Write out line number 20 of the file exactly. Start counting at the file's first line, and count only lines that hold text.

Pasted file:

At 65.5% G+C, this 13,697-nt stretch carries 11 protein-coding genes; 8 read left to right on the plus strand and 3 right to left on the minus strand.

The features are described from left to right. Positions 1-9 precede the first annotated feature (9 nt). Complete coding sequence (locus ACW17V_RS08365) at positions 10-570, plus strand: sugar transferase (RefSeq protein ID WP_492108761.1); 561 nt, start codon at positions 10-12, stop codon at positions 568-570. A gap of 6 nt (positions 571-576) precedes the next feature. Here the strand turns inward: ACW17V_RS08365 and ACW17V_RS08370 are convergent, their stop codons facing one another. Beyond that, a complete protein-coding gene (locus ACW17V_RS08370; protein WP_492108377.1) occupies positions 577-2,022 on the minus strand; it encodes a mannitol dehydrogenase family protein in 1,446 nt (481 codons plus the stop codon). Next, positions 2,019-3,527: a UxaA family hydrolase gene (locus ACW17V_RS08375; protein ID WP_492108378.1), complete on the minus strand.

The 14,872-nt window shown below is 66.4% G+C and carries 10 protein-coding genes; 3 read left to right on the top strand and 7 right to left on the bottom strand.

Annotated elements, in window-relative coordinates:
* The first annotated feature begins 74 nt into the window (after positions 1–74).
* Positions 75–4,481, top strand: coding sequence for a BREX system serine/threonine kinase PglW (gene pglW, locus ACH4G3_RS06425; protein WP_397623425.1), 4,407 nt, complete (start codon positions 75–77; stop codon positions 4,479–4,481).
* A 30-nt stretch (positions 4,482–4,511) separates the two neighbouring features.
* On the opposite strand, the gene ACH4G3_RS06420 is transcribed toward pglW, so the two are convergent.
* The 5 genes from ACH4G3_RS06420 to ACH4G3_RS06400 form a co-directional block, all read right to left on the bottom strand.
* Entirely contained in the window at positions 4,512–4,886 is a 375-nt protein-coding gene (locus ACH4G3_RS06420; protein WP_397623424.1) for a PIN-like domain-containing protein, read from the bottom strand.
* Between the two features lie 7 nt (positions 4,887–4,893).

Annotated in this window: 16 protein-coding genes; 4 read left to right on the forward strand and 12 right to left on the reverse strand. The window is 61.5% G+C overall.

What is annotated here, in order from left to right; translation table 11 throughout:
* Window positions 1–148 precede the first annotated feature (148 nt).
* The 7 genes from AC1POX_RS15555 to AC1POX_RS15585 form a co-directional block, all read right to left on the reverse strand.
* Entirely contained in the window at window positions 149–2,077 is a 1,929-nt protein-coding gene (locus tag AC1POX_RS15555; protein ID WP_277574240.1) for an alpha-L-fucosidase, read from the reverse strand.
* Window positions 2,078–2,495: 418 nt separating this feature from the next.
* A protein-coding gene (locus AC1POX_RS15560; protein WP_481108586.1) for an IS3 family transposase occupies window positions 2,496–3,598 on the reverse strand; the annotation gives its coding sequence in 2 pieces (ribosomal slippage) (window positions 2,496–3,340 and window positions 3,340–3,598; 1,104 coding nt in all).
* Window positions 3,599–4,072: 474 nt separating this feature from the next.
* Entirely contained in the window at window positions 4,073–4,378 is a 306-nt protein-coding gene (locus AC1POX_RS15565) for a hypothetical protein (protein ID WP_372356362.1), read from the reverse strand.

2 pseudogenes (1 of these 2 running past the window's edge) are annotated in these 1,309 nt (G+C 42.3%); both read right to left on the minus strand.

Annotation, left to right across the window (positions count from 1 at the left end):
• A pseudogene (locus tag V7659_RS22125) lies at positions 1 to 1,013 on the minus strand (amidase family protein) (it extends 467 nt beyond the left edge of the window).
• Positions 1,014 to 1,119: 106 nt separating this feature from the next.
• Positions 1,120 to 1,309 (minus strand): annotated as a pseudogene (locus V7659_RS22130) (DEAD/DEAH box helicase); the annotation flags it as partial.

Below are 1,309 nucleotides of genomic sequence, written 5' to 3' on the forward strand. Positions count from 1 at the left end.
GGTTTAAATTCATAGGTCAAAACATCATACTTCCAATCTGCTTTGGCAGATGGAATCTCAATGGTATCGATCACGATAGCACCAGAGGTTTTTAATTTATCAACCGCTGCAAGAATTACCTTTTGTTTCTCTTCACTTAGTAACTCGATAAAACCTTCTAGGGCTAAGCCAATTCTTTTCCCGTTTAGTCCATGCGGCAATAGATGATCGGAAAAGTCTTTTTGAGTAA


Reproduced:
* Entirely contained in the window at window positions 4,073–4,378 is a 306-nt protein-coding gene (locus AC1POX_RS15565) for a hypothetical protein (protein ID WP_372356362.1), read from the reverse strand.